Slowly but surely birds are returning to my bird feeders. Some never left. I’m talking about you, woodpeckers.
It’s been a weird autumn, with above-normal temperatures and abundant natural food in the woods. Birds have been turning up their noses at feeders for two months, or they would if they had noses. Only two birds have been faithful visitors in my backyard: hairy and downy woodpeckers.
The two species resemble each other, though the downy is much smaller. When both are at the feeder, the size difference is wicked obvious. However, woodpeckers seldom cooperate that much. You are more likely to spot them up in a tree where distance and perspective make identification challenging. Fortunately, there are loads of clues.
Hairy and downy woodpeckers exhibit black-and-white plumage on the body with a white stripe down the back. The black wings of both birds are checkered with white, and males of both species have a red patch across the back of the head.
Despite their similarities, they are different in many ways. Among them, this is a dead giveaway: The bill of a hairy woodpecker is much longer. It’s about the length of the head. The downy woodpecker’s bill is much shorter, only about a third of the length of the head. It looks like a short little nub. If you are trying to identify one of these woodpeckers high up in the treetops, the relative length of the bill compared to the head is your best clue.
With additional observation, you might notice that the hairy woodpecker has a tendency to stand more erect. Downy woodpeckers often appear squatter, hunched-over.
All woodpeckers are vocal, and these guys are no exception. The downy woodpecker has a downward whinny that is unmistakable. Think “downy down” when you hear a woodpecker whinny descend in pitch. The hairy woodpecker has a larger vocabulary, including a loud rattle that stays on one pitch. It sounds a little like the rattle of a belted kingfisher.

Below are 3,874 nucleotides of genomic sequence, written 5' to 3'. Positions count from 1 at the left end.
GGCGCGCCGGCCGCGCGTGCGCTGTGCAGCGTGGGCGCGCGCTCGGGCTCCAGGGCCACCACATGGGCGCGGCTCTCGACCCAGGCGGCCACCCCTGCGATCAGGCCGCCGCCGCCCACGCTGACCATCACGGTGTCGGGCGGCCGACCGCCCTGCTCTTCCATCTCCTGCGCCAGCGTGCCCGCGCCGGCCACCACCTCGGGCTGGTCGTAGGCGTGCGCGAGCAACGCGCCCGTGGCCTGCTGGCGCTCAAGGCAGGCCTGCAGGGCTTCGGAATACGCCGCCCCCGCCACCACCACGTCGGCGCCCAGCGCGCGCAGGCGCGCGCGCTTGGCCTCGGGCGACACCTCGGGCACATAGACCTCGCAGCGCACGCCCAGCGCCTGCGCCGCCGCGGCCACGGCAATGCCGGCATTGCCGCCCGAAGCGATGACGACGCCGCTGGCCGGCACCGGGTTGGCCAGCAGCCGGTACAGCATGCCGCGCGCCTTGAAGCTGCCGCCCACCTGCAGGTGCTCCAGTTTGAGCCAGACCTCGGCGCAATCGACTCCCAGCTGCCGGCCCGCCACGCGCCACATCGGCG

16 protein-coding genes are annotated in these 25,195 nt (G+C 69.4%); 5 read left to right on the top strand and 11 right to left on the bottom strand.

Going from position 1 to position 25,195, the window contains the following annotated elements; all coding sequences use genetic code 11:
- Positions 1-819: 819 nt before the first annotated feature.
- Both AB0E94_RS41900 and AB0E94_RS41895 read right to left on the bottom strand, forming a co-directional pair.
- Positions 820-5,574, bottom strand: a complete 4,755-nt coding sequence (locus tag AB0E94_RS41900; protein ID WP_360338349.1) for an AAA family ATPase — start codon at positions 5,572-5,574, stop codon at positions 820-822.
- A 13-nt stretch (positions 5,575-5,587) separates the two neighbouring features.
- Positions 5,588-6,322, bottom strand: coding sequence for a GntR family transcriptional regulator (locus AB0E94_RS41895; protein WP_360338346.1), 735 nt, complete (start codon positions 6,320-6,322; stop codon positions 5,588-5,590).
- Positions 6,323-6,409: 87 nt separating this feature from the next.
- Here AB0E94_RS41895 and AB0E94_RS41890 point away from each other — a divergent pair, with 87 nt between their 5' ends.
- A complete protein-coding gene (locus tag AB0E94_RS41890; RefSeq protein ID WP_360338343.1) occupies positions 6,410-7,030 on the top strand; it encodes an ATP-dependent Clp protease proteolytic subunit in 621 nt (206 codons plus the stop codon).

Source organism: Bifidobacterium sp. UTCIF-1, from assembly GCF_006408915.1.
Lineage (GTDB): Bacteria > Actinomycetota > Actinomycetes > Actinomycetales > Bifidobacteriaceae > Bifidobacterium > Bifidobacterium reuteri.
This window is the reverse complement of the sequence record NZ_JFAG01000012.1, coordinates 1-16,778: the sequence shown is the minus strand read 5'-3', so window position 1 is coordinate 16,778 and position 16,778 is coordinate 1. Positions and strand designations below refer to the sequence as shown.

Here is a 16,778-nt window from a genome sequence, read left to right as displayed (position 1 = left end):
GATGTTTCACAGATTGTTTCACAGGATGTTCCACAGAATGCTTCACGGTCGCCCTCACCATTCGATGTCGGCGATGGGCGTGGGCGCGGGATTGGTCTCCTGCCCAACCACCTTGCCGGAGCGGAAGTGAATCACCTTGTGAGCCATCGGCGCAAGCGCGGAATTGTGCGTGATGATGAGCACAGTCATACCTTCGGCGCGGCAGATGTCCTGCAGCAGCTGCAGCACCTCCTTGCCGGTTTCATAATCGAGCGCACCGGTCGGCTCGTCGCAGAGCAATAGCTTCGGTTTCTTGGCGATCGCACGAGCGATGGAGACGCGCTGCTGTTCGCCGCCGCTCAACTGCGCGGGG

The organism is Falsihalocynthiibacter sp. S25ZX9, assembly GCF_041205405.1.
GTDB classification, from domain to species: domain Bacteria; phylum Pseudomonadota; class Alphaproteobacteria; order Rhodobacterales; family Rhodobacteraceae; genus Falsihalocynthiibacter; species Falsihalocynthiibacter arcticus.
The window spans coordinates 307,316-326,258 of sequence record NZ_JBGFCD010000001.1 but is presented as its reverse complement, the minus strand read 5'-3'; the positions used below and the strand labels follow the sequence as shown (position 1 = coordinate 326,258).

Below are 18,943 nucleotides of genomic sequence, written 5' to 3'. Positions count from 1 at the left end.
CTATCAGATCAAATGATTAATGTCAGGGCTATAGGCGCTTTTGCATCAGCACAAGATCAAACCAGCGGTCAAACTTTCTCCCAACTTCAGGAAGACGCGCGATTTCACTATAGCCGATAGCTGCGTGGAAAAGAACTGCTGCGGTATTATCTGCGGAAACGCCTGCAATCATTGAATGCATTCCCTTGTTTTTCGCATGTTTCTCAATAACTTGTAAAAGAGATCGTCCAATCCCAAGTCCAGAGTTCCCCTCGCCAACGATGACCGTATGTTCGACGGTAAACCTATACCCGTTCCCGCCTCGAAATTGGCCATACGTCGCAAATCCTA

The call notes of hairy and downy woodpeckers are similar, but distinguishable with practice. The call note of the hairy sounds like a loud “peek.” The downy sounds like a softer “pik.” To be honest, it took me years to get the hang of it, and I still get it wrong sometimes.
Likewise the drumming is different. The drum of a hairy is faster, so fast that the taps blend together in a blur, like a machine gun. The taps of a drumming downy are slower so that you can hear every tap distinctly. Mostly. If the drum is too fast for me to feel like I can count the taps, it’s invariably a hairy woodpecker. If I think I can count the taps, it’s a downy. But, sometimes it’s a judgement call as to how distinct the taps are, and I’ll occasionally get it wrong.
The two woodpeckers behave a little bit differently. Hairy woodpeckers tend to stay on the trunk and large branches. Downy woodpeckers will go up into the skinny branches at the tops of trees. If I see a woodpecker up in the thin scrub at the top of a birch, I don’t even have to look further. It’s a downy. A hairy just doesn’t go up there.
Downy woodpeckers are much more likely to associate with other small birds, especially in winter. There is safety in numbers, with more eyes spotting threats and food. Foraging flocks of chickadees, nuthatches, and kinglets will often contain a downy woodpecker. Due to its larger size, the hairy has a little less to worry about from avian predators, and it’s a bit more solitary. I find that when there is trouble around and the small birds are raising an alarm, a downy is likely to fly in to investigate, while a hairy usually doesn’t.
The two species don’t seem to view themselves as competitors, even though they enjoy the same basic habitat and food supply. They can be in the same tree without complaint, and even perch on the same feeder. They share a very extensive range over most of North America. It’s likely that the downy woodpecker can find food in the thin branches of the treetops that is inaccessible to heavier woodpeckers.
Both woodpeckers are bold around feeders. Yesterday, a downy sat patiently 4 feet away while I finished filling the feeder. Sometimes, a hairy will fly right in and glare at me impatiently until I’ve fed him. They’ve got attitude.
Bob Duchesne serves as vice president of Maine Audubon’s Penobscot Valley Chapter. He developed the Maine Birding Trail, with information at mainebirdingtrail.com. He can be reached at firstname.lastname@example.org.
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